A national high-speed rail (HSR) network could create as many as 42,000 jobs, according to a study.
HSR would enhance economic performance and boost annual economic output by between £17 billion and £29 billion by 2040, the report added.
The report, prepared by management consultancy company KPMG, was commissioned by Greengauge 21, the body established to initiate debate on HSR in Britain.
The report said the additional annual economic impacts of HSR could increase annual tax receipts by between £6 billion and £10 billion by 2040 (at 2010 prices).
“HSR therefore delivers a good return to the Treasury and taxpayer and is a cost-effective approach to securing future national prosperity”, the report said.
The report estimated that a national HSR network could contribute between 25,000 and 42,000 additional jobs in Britain, as more productive businesses offered higher wages and attracted more people into the labour market.
It said a comprehensive national network of high-speed services could provide a major change in business-to-business connectivity and effectively link the major cities, creating a single national market for service sector and knowledge-based businesses.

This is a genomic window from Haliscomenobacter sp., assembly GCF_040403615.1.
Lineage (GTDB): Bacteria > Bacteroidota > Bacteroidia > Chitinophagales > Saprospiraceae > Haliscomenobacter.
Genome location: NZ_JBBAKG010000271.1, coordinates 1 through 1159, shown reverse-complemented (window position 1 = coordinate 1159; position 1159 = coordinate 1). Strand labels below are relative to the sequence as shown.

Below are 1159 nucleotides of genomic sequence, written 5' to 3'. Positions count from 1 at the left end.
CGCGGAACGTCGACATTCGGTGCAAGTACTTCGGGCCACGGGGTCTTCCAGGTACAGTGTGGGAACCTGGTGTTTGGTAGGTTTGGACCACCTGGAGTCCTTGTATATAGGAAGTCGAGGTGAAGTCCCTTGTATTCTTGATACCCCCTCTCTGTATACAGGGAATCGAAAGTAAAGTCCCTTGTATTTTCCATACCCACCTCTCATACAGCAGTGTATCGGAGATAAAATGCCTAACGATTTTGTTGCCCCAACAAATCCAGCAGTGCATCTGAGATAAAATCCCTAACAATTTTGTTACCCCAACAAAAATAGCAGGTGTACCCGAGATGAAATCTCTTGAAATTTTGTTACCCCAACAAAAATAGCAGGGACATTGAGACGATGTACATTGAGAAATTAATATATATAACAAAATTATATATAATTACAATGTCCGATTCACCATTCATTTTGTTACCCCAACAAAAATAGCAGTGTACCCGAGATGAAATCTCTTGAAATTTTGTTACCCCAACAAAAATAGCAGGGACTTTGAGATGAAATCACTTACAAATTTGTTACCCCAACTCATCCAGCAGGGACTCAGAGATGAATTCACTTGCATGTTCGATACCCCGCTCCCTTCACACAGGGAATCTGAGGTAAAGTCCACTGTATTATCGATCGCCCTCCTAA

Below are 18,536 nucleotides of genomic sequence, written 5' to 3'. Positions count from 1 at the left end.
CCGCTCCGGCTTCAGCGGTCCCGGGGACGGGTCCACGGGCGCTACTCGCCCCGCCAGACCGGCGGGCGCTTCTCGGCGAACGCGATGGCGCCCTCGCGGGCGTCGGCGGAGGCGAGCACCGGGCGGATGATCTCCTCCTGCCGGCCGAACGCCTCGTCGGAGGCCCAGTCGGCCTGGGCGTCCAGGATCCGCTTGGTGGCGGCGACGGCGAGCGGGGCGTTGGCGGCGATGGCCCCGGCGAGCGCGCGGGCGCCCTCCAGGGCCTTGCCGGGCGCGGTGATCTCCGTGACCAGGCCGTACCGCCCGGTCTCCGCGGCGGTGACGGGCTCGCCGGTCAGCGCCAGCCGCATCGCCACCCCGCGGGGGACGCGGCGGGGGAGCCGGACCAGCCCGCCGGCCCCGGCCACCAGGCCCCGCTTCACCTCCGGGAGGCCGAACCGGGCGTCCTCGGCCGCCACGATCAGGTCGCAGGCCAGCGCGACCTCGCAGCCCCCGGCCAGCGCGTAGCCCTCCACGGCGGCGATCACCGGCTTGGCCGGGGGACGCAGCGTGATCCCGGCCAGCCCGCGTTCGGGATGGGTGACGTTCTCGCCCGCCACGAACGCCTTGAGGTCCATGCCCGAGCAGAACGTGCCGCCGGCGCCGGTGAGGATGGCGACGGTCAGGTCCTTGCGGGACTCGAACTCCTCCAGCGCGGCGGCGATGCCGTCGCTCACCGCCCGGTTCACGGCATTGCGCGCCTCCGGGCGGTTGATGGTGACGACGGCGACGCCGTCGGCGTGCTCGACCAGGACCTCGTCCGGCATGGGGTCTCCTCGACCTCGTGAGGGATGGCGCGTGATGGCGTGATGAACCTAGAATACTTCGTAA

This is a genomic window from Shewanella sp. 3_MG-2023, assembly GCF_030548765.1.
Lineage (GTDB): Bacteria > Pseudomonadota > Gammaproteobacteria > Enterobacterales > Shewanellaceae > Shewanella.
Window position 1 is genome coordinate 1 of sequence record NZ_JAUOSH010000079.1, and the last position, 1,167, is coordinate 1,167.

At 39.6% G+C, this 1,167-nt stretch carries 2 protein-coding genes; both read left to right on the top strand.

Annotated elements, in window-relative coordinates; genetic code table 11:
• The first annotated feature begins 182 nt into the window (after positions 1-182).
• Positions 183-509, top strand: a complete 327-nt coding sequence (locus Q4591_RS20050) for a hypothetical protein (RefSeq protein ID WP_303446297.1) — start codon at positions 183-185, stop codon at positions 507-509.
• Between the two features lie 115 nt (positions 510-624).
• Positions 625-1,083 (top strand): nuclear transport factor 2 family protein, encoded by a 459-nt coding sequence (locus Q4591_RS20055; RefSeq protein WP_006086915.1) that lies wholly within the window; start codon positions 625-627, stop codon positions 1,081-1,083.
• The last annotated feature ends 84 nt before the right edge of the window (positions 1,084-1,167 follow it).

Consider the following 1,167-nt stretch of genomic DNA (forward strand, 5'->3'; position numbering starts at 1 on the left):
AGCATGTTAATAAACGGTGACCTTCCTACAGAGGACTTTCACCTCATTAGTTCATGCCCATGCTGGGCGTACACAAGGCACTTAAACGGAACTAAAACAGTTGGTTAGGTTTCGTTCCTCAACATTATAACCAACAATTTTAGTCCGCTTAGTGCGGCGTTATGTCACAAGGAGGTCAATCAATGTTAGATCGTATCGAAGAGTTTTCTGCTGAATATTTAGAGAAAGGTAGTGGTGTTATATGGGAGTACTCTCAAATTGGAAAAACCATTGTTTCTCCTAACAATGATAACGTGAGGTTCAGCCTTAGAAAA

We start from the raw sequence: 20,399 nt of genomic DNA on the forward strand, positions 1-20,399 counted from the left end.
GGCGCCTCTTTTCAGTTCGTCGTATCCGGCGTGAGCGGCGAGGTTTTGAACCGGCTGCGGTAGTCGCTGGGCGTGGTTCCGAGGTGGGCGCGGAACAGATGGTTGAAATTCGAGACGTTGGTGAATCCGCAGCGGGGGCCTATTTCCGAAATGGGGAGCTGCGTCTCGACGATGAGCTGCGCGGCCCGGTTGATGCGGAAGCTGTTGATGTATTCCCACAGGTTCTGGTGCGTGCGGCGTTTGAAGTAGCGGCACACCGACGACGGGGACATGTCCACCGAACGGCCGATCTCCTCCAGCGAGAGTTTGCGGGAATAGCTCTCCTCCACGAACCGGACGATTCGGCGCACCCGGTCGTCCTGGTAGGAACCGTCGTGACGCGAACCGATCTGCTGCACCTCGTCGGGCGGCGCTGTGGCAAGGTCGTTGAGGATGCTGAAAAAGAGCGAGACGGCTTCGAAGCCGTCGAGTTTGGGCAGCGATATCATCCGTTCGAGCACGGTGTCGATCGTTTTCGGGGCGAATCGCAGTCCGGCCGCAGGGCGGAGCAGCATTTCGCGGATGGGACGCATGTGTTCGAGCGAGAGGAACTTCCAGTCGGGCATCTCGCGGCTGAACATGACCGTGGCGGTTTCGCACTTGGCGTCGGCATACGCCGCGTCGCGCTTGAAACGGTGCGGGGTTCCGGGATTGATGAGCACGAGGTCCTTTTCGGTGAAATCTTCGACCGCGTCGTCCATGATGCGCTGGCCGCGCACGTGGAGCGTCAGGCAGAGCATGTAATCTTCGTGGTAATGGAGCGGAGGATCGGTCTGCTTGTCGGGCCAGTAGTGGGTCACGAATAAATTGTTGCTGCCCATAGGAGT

HSR could have substantial impacts on Britain’s economic geography, tending to concentrate activity in the centre of the core cities served as well as changing the future pattern of regional economic growth.
The greater economic impacts would be in the north of the country, with the largest gains in Yorkshire and the Humber, Scotland, North-east and North-west England, and the East and West Midlands. This would help close the north-south divide.
Greengauge 21 director Jim Steer said: “Our new analysis demonstrates that in the long term the Treasury will be winners too, through substantial additional tax revenues.”
A Government-commissioned report on HSR is currently being considered by ministers, with Transport Secretary Lord Adonis expected to outline the Government’s HSR position in a White Paper next month.